German NGO blasted for exhibiting ashes of Jews from the Shoah

International Auschwitz Committee slams artist group's action.

German flag flutters half-mast on top of the Reichstag building, the seat of the German lower house of parliament Bundestag in Berlin, March 25 (photo credit: REUTERS)
German flag flutters half-mast on top of the Reichstag building, the seat of the German lower house of parliament Bundestag in Berlin, March 25
(photo credit: REUTERS)
Jewish groups expressed outrage at an oversized urn placed near the Bundestag that organizers say contains the ashes and bones of Holocaust victims.
The Center for Political Beauty installed an exhibit on the grounds of the former Kroll Opera House between the Bundestag and the chancellor’s office, to protest conservatism and right-wing extremism.
“We evaluated thousands of historical sources and tracked them down,” the Center wrote about its exhibit. “The ashes of the murdered were... buried in fields and dumped in rivers. In the resistance column is a conserved core of a meter-deep ash layer."
The Center, which describes itself as “an assault team that establishes moral beauty, political poetry and human greatness,” claims that it searched 23 locations and found 175 remains of humans.
A link to a laboratory to ostensibly confirm the remains is provided on the group’s website.
“It’s about the last German dictatorship and whether it threatens us again,” said action artist and ZPS founder Philipp Ruch on Monday.
Christoph Heubner, vice president of the International Auschwitz Committee, said that “Auschwitz survivors are dismayed that this memorial violates their feelings and the eternal peace of their murdered relatives.”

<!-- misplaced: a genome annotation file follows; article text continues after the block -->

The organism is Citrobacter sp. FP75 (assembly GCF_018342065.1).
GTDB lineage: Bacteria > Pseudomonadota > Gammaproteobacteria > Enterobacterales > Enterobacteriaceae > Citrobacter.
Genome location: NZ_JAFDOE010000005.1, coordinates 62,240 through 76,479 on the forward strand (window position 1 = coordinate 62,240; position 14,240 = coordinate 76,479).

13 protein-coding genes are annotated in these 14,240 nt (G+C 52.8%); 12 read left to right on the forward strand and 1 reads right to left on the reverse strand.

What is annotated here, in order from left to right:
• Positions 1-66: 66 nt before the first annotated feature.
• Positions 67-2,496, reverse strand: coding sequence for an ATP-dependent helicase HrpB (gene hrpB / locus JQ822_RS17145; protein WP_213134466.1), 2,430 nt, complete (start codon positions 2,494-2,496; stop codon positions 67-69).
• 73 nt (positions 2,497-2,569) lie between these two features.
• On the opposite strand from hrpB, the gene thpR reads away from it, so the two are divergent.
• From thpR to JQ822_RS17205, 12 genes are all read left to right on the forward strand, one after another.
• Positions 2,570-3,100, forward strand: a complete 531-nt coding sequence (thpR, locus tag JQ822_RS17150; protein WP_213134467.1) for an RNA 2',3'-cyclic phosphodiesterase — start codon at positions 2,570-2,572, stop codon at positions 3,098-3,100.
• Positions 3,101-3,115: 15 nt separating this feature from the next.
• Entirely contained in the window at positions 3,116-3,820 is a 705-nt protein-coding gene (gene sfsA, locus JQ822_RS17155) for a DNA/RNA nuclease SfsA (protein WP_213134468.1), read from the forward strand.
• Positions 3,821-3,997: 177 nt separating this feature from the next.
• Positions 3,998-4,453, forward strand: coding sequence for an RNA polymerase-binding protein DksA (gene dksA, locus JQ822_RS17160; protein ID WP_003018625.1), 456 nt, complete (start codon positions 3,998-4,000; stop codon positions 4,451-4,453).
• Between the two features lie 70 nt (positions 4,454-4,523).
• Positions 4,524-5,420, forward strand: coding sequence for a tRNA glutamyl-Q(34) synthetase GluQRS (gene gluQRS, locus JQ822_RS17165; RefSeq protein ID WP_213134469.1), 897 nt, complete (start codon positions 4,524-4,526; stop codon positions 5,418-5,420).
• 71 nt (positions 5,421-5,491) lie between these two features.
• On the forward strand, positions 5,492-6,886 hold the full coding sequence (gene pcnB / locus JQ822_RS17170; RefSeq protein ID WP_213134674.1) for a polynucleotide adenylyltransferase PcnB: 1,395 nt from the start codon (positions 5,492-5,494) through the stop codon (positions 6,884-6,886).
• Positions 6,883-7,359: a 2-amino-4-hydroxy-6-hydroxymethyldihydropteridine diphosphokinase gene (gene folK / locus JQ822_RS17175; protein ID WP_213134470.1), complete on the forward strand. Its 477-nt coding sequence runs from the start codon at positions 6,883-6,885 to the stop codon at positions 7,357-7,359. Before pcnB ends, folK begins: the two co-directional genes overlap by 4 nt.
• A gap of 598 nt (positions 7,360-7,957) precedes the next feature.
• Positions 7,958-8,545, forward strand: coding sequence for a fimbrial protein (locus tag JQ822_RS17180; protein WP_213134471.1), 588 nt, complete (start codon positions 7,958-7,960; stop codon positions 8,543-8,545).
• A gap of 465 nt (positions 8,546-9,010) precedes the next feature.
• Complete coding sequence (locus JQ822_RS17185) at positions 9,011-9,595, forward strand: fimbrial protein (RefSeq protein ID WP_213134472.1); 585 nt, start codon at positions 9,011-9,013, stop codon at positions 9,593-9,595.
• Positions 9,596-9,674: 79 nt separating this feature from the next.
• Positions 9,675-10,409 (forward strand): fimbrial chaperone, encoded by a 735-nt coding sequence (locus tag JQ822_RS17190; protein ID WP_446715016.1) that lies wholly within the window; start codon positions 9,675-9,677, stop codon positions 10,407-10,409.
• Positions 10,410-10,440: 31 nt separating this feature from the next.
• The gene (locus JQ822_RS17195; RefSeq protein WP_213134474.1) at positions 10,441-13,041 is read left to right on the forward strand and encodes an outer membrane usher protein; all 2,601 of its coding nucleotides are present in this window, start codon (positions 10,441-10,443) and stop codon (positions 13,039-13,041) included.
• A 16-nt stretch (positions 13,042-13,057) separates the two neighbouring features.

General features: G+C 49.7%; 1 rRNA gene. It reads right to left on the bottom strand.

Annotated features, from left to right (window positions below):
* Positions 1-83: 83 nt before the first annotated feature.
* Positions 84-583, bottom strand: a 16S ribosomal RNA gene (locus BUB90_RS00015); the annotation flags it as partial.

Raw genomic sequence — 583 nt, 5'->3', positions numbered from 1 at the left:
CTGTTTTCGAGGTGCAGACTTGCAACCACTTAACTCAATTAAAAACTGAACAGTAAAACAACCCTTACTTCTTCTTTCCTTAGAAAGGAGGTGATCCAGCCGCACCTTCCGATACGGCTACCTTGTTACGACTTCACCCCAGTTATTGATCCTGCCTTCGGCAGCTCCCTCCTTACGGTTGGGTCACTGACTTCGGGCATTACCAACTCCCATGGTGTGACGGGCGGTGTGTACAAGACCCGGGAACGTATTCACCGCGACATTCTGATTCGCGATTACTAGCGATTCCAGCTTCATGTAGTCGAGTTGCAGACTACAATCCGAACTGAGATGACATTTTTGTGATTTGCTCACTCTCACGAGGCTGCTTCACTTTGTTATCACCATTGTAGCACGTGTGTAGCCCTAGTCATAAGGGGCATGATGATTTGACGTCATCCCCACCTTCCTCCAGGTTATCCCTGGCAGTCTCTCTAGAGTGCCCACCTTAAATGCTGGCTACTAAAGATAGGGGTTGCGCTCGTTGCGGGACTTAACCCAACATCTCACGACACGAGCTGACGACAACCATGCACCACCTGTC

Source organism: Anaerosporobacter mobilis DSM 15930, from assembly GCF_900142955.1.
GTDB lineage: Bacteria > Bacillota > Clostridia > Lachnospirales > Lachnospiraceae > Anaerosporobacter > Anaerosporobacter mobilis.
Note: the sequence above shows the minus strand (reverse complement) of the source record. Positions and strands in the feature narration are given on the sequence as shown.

The so-called artistic action will take place until December 7. Members of the Reichstag met in the former Kroll Opera House to vote on the “Enabling Act” in 1933 that allowed the Adolf Hitler to enact laws without the German parliament.
The artist group wrote on the pillar: “Against the betrayal of democracy,” and lists the names of all members of the conservative parties Christian Democratic Union (CDU) and the Christian Social Union (CSU). The CSU is Chancellor Angela Merkel’s party, and the CDU is one of her coalition partners. The third coalition member is the Social Democratic Party.
The pillar is also supposed to be a protest against the anti-Immigrant Alternative for Germany Party (AfD). The Center’s website launched a fund-raising campaign on its website for the action, with a goal of €50,000. As of Monday, the Center claims to have raised €67,305.
Writing in the Frankfurter Allgemeine Zeitung, Hannah Bethke said the Center “instrumentalizes the remembrance” of the Holocaust with its action, adding that “Anyone who constructs such factually false connections to the political present belittles the Nazi era, and scorns conservatism, in the end, will strengthen the AfD instead of defeating it.
”The Israel journalist Samuel Laster, who lives in Vienna and is editor in chief of the website The Jewish, attacked the Center on Twitter writing: “Your predictable media lust is so disgusting... You will not decide on the memory of my grandparents.”


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